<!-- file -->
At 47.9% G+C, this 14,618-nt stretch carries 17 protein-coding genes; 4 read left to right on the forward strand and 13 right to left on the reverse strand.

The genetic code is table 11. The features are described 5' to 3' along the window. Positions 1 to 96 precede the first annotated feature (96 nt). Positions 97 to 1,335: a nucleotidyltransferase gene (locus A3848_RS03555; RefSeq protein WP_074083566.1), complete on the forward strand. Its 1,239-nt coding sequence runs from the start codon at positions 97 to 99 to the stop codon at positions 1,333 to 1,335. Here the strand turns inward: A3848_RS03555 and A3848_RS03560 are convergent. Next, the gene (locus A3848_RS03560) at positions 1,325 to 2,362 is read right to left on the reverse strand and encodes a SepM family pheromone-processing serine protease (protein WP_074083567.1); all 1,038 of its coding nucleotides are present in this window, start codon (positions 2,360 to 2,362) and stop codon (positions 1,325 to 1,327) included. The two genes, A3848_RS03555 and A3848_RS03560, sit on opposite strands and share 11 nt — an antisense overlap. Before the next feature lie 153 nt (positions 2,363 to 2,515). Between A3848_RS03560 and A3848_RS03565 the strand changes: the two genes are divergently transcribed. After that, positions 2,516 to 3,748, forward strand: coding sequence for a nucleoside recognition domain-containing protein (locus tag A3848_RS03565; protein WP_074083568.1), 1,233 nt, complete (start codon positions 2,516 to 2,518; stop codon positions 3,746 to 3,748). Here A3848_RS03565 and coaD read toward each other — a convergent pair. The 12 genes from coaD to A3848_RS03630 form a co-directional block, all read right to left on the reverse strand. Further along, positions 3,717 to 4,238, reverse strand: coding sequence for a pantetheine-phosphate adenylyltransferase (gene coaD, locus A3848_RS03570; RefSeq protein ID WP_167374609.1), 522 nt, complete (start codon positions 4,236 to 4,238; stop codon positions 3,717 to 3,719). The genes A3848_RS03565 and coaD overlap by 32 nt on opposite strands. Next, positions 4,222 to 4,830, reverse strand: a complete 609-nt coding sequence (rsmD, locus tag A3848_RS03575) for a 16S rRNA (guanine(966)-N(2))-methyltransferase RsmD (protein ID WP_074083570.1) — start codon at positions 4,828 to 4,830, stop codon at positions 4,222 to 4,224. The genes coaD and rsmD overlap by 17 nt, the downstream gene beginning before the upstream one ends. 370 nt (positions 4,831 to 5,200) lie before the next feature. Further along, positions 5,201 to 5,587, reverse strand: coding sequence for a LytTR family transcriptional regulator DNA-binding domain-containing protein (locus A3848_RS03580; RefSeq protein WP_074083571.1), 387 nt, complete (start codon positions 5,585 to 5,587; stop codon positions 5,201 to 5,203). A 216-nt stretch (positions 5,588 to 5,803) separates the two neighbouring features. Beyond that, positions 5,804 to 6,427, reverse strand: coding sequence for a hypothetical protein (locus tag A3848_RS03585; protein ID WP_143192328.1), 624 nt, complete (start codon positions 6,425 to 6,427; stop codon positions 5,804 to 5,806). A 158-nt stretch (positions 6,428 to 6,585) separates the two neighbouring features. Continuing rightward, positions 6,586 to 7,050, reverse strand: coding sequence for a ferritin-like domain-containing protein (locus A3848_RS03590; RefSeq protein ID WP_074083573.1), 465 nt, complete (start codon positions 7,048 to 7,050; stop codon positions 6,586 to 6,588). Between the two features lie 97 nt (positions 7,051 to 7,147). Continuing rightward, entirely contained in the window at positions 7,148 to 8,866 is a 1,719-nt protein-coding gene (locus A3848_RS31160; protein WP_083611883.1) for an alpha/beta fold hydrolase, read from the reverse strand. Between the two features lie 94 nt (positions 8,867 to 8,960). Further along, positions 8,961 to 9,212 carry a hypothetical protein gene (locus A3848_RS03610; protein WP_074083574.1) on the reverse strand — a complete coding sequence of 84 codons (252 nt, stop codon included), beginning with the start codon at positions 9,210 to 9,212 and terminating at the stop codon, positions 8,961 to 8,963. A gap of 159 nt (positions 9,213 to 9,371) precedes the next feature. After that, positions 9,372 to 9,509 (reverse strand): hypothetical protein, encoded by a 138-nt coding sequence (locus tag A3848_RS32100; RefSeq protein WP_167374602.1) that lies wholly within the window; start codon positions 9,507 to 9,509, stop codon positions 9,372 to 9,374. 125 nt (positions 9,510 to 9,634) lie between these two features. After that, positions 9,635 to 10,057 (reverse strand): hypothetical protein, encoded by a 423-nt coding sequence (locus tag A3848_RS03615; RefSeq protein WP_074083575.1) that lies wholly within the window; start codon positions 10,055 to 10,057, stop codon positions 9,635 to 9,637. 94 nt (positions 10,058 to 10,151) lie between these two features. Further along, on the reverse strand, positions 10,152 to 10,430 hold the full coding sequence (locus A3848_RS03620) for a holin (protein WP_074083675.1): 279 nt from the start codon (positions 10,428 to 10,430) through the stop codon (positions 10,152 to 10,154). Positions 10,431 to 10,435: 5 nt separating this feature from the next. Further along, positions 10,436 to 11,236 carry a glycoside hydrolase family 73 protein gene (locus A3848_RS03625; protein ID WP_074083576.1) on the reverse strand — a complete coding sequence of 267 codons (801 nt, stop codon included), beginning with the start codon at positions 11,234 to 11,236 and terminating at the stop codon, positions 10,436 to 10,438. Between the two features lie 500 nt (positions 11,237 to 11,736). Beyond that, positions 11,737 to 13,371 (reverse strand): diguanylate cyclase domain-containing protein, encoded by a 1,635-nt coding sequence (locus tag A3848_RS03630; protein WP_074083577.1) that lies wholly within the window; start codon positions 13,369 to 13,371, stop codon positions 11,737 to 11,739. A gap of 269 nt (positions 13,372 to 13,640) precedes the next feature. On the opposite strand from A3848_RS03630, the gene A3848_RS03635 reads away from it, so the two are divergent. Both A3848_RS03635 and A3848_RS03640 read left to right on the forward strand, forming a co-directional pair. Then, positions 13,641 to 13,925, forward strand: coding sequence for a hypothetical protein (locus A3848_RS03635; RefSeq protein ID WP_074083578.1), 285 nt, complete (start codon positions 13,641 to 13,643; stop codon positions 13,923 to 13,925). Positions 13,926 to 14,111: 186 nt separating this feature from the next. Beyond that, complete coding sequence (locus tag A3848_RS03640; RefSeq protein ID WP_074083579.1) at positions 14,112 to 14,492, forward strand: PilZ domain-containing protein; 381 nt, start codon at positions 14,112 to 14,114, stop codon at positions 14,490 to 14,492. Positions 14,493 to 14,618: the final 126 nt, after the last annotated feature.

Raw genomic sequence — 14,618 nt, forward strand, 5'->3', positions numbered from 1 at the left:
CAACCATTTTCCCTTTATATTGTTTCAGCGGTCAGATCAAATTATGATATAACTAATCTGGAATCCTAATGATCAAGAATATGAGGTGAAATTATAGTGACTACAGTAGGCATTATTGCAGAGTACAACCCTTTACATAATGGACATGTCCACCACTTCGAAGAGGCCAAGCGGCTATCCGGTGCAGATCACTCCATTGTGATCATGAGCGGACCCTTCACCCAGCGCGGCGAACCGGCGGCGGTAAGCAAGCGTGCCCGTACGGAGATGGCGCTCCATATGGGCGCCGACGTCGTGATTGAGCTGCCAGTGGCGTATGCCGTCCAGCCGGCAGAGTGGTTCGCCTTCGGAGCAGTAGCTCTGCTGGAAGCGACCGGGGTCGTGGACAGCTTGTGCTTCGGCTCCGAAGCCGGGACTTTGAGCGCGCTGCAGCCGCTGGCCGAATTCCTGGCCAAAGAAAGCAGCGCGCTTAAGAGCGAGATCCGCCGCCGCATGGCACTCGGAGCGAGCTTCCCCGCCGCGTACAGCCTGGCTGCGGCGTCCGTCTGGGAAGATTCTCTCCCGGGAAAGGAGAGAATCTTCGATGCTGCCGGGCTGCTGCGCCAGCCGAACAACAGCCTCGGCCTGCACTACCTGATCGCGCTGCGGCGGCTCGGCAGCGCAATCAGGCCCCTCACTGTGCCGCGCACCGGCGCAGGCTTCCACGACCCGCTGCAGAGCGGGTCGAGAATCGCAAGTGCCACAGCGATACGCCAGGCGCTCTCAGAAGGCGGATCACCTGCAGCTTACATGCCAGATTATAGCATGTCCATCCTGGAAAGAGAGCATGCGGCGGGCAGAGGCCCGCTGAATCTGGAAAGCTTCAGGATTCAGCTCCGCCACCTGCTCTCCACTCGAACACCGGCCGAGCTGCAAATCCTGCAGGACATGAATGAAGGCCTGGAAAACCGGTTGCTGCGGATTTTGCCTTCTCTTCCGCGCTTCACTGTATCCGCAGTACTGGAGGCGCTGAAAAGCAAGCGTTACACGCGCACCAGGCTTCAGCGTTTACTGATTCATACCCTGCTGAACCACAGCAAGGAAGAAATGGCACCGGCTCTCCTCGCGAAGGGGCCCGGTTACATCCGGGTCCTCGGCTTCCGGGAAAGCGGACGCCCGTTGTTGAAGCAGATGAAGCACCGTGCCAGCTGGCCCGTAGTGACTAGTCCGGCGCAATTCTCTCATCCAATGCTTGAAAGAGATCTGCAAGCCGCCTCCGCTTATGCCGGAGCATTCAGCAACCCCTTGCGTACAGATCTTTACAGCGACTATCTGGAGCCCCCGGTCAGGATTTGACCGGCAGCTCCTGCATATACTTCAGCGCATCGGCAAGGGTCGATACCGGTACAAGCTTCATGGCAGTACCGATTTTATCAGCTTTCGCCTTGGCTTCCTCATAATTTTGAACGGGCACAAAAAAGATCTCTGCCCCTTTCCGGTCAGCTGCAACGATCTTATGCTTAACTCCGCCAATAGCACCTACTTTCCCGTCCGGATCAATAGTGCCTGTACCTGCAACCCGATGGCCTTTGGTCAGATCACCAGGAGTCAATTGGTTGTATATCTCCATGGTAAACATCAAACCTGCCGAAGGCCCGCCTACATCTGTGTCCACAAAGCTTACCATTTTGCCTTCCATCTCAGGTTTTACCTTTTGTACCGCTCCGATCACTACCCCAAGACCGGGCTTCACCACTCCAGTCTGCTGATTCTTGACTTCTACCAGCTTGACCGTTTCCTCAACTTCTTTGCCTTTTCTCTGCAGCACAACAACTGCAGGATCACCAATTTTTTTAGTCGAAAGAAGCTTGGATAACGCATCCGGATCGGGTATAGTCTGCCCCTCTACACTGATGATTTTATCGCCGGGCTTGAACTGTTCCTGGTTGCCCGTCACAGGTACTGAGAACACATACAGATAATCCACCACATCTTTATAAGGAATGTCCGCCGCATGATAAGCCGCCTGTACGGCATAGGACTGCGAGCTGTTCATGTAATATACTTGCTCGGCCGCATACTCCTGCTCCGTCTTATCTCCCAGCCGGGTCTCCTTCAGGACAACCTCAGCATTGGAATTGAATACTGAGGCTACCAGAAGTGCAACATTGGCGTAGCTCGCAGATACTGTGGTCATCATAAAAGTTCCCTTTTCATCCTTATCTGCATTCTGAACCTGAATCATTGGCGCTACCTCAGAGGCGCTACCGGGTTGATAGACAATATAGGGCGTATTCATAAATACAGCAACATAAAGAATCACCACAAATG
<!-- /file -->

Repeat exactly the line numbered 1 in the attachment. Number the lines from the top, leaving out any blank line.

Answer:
At 47.9% G+C, this 14,618-nt stretch carries 17 protein-coding genes; 4 read left to right on the forward strand and 13 right to left on the reverse strand.